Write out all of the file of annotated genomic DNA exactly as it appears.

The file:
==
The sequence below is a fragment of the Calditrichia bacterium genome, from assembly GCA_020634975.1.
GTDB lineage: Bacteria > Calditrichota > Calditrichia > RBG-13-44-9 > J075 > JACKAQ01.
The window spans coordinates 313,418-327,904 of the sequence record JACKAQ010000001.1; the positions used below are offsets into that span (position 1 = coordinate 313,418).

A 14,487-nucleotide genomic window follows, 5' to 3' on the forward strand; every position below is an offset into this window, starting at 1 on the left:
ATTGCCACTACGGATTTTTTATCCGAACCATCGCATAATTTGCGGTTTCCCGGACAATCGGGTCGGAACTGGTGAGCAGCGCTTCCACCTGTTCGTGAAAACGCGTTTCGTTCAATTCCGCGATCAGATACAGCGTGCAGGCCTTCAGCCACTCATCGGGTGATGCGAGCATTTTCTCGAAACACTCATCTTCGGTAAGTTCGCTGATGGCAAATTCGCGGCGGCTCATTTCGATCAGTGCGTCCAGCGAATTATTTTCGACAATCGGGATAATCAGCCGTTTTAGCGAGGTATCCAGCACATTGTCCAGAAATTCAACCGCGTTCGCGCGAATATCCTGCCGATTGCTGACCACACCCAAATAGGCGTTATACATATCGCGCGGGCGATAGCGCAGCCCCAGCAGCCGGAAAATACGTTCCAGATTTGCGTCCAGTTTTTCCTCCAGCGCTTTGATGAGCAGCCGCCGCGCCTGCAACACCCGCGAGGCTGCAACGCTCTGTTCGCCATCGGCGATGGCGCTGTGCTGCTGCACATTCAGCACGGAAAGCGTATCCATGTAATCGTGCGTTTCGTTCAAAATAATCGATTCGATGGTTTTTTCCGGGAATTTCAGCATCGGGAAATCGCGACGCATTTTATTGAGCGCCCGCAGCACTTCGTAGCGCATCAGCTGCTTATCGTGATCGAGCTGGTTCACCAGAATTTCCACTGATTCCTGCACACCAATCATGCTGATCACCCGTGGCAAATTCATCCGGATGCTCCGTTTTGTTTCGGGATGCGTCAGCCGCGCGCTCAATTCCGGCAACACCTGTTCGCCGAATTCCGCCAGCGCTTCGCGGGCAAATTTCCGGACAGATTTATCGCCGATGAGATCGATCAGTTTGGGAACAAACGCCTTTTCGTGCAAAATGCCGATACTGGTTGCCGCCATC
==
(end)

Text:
The sequence below is a fragment of the Calditrichia bacterium genome, from assembly GCA_020634975.1.
GTDB lineage: Bacteria > Calditrichota > Calditrichia > RBG-13-44-9 > J075 > JACKAQ01.
The window spans coordinates 313,418-327,904 of the sequence record JACKAQ010000001.1; the positions used below are offsets into that span (position 1 = coordinate 313,418).

A 14,487-nucleotide genomic window follows, 5' to 3' on the forward strand; every position below is an offset into this window, starting at 1 on the left:
ATTGCCACTACGGATTTTTTATCCGAACCATCGCATAATTTGCGGTTTCCCGGACAATCGGGTCGGAACTGGTGAGCAGCGCTTCCACCTGTTCGTGAAAACGCGTTTCGTTCAATTCCGCGATCAGATACAGCGTGCAGGCCTTCAGCCACTCATCGGGTGATGCGAGCATTTTCTCGAAACACTCATCTTCGGTAAGTTCGCTGATGGCAAATTCGCGGCGGCTCATTTCGATCAGTGCGTCCAGCGAATTATTTTCGACAATCGGGATAATCAGCCGTTTTAGCGAGGTATCCAGCACATTGTCCAGAAATTCAACCGCGTTCGCGCGAATATCCTGCCGATTGCTGACCACACCCAAATAGGCGTTATACATATCGCGCGGGCGATAGCGCAGCCCCAGCAGCCGGAAAATACGTTCCAGATTTGCGTCCAGTTTTTCCTCCAGCGCTTTGATGAGCAGCCGCCGCGCCTGCAACACCCGCGAGGCTGCAACGCTCTGTTCGCCATCGGCGATGGCGCTGTGCTGCTGCACATTCAGCACGGAAAGCGTATCCATGTAATCGTGCGTTTCGTTCAAAATAATCGATTCGATGGTTTTTTCCGGGAATTTCAGCATCGGGAAATCGCGACGCATTTTATTGAGCGCCCGCAGCACTTCGTAGCGCATCAGCTGCTTATCGTGATCGAGCTGGTTCACCAGAATTTCCACTGATTCCTGCACACCAATCATGCTGATCACCCGTGGCAAATTCATCCGGATGCTCCGTTTTGTTTCGGGATGCGTCAGCCGCGCGCTCAATTCCGGCAACACCTGTTCGCCGAATTCCGCCAGCGCTTCGCGGGCAAATTTCCGGACAGATTTATCGCCGATGAGATCGATCAGTTTGGGAACAAACGCCTTTTCGTGCAAAATGCCGATACTGGTTGCCGCCATC